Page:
High Blood Pressure
What is it?
High blood pressure, or hypertension, is a common condition that affects many people.
Untreated, it can raise your risk of heart disease, stroke, heart failure, and kidney
problems. Many people don't know they have high blood pressure because it usually
doesn't cause symptoms. If lifestyle changes aren't enough, more than 50 prescription
drugs can treat high blood pressure. Most of them fall into one of the following
categories: diuretics, angiotensin converting enzyme (ACE) inhibitors, angiotensin
receptor blockers, alpha-blockers, calcium channel blockers, or beta-blockers. Although
each group of drugs works in a different way, all are effective in lowering blood
pressure. Some of the newer medications used to treat high blood pressure are actually
combinations of these categories.
Your doctor will consider your medical history, current health, age, race, and the
severity of your hypertension when choosing a medication that's right for you. Beta-blockers,
such as atenolol (brand name Tenormin), and diuretics, such as hydrochlorothiazide
(Hydrodiuril), are often the first choice for people newly diagnosed with hypertension.
ACE inhibitors, such as lisinopril (Zestril), may be especially helpful for people
who have diabetes. Likewise, beta-blockers may help people who've had a heart attack
in the past. You may need to try several medications before you find the one that
works best for you. Or you may need to use a combination of these medications to
control your high blood pressure. Always talk to your doctor about which medication
is best for you.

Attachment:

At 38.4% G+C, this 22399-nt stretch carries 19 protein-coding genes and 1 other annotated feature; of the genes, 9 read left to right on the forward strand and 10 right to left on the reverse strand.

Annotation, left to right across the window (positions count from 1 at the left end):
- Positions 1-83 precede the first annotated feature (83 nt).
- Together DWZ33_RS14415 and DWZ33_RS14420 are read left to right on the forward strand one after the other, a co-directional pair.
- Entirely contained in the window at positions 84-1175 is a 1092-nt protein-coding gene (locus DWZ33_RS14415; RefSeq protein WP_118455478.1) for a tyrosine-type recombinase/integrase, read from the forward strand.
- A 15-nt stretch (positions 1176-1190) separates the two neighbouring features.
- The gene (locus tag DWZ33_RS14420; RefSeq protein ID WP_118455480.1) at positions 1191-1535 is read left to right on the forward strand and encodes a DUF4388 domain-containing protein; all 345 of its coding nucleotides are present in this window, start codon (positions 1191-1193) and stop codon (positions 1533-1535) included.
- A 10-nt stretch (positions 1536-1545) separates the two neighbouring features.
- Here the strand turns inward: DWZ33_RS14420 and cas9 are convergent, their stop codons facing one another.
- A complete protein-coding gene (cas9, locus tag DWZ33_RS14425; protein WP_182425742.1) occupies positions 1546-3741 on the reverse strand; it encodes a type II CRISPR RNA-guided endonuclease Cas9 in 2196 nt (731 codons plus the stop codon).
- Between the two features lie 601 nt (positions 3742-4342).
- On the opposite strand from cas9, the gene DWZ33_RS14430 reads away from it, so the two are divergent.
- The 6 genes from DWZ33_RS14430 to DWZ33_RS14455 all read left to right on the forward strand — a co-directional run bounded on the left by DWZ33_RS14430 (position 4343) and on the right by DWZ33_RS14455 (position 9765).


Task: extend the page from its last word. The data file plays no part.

What causes high blood pressure?
In as many as 95% of reported high blood pressure cases in the U.S., the underlying
cause cannot be determined. This type of high blood pressure is called essential
Though essential hypertension remains somewhat mysterious, it has been linked to
certain risk factors. High blood pressure tends to run in families and is more likely
to affect men than women. Age and race also play a role. In the U.S., blacks are
twice as likely as whites to have high blood pressure, although the gap begins to
narrow around age 44. After age 65, black women have the highest incidence of high
Essential hypertension is also greatly influenced by diet and lifestyle. The link
between salt and high blood pressure is especially compelling. People living on
the northern islands of Japan eat more salt per capita than anyone else in the world
and have the highest incidence of essential hypertension. By contrast, people who
add no salt to their food show virtually no traces of essential hypertension.
The following is a list of treatments and medications for High Blood Pressure
- ACE Inhibitors: Angiotensin converting enzyme (ACE) inhibitors
widen or dilate your blood vessels to improve the amount of blood your heart pumps
and lower blood pressure.
- Treatment With Angiotensin II Receptor Blockers: Angiotensin II
receptor blockers decrease chemicals that narrow the blood vessels, allowing blood
to flow more easily through your body, lowering blood pressure.
- Diuretics: Treatment for Hypertension:Diuretics, often called "water
pills," help your body get rid of unneeded water and salt through the urine, which
helps lower blood pressure.
- Beta-BlockersBeta-blockers block the affects of adrenaline in the
heart. The result: the heart doesn't have to work as hard, which in turn lowers
- Calcium Channel BlockersCalcium channel blockers help to widen
blood vessels and make it easier for the heart to pump.